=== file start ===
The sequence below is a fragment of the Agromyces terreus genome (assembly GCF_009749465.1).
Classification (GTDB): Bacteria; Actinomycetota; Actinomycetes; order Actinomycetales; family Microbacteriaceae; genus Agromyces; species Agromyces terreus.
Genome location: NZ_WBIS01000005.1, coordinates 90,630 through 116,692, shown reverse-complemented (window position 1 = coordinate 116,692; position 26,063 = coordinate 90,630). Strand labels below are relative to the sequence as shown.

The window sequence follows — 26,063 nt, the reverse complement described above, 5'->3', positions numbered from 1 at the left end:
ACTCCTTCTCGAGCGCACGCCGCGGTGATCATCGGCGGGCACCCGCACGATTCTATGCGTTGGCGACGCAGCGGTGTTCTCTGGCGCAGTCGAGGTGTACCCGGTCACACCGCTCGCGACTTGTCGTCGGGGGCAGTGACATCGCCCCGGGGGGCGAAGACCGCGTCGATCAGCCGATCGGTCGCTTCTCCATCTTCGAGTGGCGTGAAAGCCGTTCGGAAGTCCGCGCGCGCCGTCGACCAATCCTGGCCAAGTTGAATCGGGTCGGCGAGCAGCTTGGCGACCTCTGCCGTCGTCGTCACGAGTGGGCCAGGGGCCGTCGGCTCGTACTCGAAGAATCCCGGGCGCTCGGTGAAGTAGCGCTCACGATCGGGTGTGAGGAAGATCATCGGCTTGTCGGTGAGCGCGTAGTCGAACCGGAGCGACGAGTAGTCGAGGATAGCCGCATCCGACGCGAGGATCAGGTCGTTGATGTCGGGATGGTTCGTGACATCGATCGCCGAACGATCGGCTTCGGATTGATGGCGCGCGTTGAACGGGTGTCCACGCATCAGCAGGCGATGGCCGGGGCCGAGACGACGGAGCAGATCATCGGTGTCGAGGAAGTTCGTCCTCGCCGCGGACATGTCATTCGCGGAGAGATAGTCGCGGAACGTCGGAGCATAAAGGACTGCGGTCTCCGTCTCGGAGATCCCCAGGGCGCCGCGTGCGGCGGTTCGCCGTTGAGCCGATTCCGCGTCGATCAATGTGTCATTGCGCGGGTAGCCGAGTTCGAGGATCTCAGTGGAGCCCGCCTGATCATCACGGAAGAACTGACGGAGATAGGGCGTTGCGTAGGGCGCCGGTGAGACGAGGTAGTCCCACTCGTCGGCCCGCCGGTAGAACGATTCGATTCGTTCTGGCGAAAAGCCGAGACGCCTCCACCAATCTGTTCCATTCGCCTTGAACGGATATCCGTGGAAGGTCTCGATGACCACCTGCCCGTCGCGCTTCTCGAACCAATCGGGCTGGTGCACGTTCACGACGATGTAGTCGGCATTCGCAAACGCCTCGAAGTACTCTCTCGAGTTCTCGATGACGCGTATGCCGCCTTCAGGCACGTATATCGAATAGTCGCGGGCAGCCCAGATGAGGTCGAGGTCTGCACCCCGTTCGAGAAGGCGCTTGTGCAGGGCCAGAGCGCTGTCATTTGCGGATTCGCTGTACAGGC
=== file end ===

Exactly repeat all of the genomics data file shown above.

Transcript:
The sequence below is a fragment of the Agromyces terreus genome (assembly GCF_009749465.1).
Classification (GTDB): Bacteria; Actinomycetota; Actinomycetes; order Actinomycetales; family Microbacteriaceae; genus Agromyces; species Agromyces terreus.
Genome location: NZ_WBIS01000005.1, coordinates 90,630 through 116,692, shown reverse-complemented (window position 1 = coordinate 116,692; position 26,063 = coordinate 90,630). Strand labels below are relative to the sequence as shown.

The window sequence follows — 26,063 nt, the reverse complement described above, 5'->3', positions numbered from 1 at the left end:
ACTCCTTCTCGAGCGCACGCCGCGGTGATCATCGGCGGGCACCCGCACGATTCTATGCGTTGGCGACGCAGCGGTGTTCTCTGGCGCAGTCGAGGTGTACCCGGTCACACCGCTCGCGACTTGTCGTCGGGGGCAGTGACATCGCCCCGGGGGGCGAAGACCGCGTCGATCAGCCGATCGGTCGCTTCTCCATCTTCGAGTGGCGTGAAAGCCGTTCGGAAGTCCGCGCGCGCCGTCGACCAATCCTGGCCAAGTTGAATCGGGTCGGCGAGCAGCTTGGCGACCTCTGCCGTCGTCGTCACGAGTGGGCCAGGGGCCGTCGGCTCGTACTCGAAGAATCCCGGGCGCTCGGTGAAGTAGCGCTCACGATCGGGTGTGAGGAAGATCATCGGCTTGTCGGTGAGCGCGTAGTCGAACCGGAGCGACGAGTAGTCGAGGATAGCCGCATCCGACGCGAGGATCAGGTCGTTGATGTCGGGATGGTTCGTGACATCGATCGCCGAACGATCGGCTTCGGATTGATGGCGCGCGTTGAACGGGTGTCCACGCATCAGCAGGCGATGGCCGGGGCCGAGACGACGGAGCAGATCATCGGTGTCGAGGAAGTTCGTCCTCGCCGCGGACATGTCATTCGCGGAGAGATAGTCGCGGAACGTCGGAGCATAAAGGACTGCGGTCTCCGTCTCGGAGATCCCCAGGGCGCCGCGTGCGGCGGTTCGCCGTTGAGCCGATTCCGCGTCGATCAATGTGTCATTGCGCGGGTAGCCGAGTTCGAGGATCTCAGTGGAGCCCGCCTGATCATCACGGAAGAACTGACGGAGATAGGGCGTTGCGTAGGGCGCCGGTGAGACGAGGTAGTCCCACTCGTCGGCCCGCCGGTAGAACGATTCGATTCGTTCTGGCGAAAAGCCGAGACGCCTCCACCAATCTGTTCCATTCGCCTTGAACGGATATCCGTGGAAGGTCTCGATGACCACCTGCCCGTCGCGCTTCTCGAACCAATCGGGCTGGTGCACGTTCACGACGATGTAGTCGGCATTCGCAAACGCCTCGAAGTACTCTCTCGAGTTCTCGATGACGCGTATGCCGCCTTCAGGCACGTATATCGAATAGTCGCGGGCAGCCCAGATGAGGTCGAGGTCTGCACCCCGTTCGAGAAGGCGCTTGTGCAGGGCCAGAGCGCTGTCATTTGCGGATTCGCTGTACAGGC